Customer Experience Matters More Now for Speakers

Great Customer Service is Important During COVID-19

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A remarkable customer experience is your best sales and marketing strategy. That’s what I discussed with 20-year marketing veteran Dan Gingiss. Dan says that he would rather create an amazing customer experience than another social media or email marketing campaign. During the pandemic, this is even more important. Customers are looking for guidance through these tough times. They’re looking for calm and confident experiences because they’re not getting them from the media or from the government. They’re looking for YOU to provide that for them.

The New Way To Do Business During The Pandemic

EVERYTHING is changing. Think about it for a minute. One example is curbside pickup. We didn’t have this option in many places before the pandemic, and now it’s become the status quo. Dan, like most of us, can now save an hour or more by taking advantage of curbside pickup, as opposed to making the time for an entire shopping trip. Think about the technology that has been embraced in the virtual world. Companies are experiencing their multi-year plans getting accomplished in mere months. Think about your own networking life and the people you are meeting virtually who you might never have met from going to local, in-person networking events. One benefit of the pandemic is that companies are valuing their customers more. It’s time to embrace the changes!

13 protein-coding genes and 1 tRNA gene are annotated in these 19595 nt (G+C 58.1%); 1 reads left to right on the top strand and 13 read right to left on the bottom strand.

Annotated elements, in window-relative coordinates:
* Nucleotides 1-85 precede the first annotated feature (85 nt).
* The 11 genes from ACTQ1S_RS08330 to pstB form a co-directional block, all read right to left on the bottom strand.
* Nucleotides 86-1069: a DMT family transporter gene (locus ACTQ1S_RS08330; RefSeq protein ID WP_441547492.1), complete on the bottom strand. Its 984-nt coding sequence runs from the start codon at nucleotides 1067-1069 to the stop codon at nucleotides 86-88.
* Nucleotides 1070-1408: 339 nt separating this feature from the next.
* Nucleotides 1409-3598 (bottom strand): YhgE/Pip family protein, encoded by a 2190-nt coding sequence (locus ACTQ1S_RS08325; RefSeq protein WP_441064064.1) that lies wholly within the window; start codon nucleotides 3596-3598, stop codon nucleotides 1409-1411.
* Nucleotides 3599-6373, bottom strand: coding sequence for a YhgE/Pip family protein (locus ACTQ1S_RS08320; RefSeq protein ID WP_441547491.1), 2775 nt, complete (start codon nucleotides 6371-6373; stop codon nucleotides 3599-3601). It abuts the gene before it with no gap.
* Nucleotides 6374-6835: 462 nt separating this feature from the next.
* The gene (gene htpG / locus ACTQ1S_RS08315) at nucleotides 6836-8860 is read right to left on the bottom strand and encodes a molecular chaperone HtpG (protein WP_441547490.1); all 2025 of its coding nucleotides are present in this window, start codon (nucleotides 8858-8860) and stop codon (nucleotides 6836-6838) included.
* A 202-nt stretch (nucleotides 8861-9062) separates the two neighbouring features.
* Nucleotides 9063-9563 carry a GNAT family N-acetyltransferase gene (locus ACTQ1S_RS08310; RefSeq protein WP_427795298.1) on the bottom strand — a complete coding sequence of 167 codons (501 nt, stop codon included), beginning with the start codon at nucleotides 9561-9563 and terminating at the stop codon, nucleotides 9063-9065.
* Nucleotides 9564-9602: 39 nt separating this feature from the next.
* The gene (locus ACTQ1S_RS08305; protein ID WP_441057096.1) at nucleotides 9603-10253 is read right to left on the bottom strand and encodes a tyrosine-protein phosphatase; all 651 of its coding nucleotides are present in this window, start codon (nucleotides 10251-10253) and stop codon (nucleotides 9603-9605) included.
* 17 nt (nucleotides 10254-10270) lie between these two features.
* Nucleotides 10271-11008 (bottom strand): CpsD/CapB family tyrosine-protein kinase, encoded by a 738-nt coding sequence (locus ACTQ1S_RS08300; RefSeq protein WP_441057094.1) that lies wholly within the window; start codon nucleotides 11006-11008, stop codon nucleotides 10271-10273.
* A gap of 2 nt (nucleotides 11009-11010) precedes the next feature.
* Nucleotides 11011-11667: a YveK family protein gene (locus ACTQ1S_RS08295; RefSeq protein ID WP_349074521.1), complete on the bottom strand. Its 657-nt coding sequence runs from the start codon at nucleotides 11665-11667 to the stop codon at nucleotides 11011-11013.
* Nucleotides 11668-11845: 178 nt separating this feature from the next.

The Leaky Bucket Effect

Dan shared the concept of the “Leaky Bucket Effect.” Some companies, especially in the B2B (business to business) space are so focused on acquiring new customers that they’re not paying attention to their existing customers, who are literally keeping the lights on. If you’re an established speaker, you need to avoid this. Nurture your current relationships with existing customers, as well as potential customers with whom you’ve started dialogues and relationships.

Focus on keeping the customers you have; without them, you don’t have a business. The lesson here for professional speakers? Focus at least as much time on keeping your existing clients as you do searching for new prospects. Reach out to current clients or people who have hired you before, and check in to see how they’re doing. Don’t try to sell them anything; don’t remind them that you’re speaking virtually. Just connect with them on a human level, and ask how they and their families are doing during these times. With all of the “lockdowns” happening, many people are missing that human connection. It’s MUCH more meaningful to them now.

Your clients and prospects might not be planning an event for a year or more. But when they DO start planning events again, they’ll remember that you took the time to connect with them in a meaningful way and will be much more likely to hire you.

Marketing Yourself During The Pandemic

As speaking gigs grow fewer and further between, there are other things you can do with your time to build your personal brand and keep clients and potential clients engaged. You can create content related to your brand. In Dan’s case, this is the customer experience that will help people through these tough times when you share your expertise. Share stories about your clients and the companies in the public at large that are thriving during tough times. This could inspire people to adopt some of those successful strategies and become more successful themselves.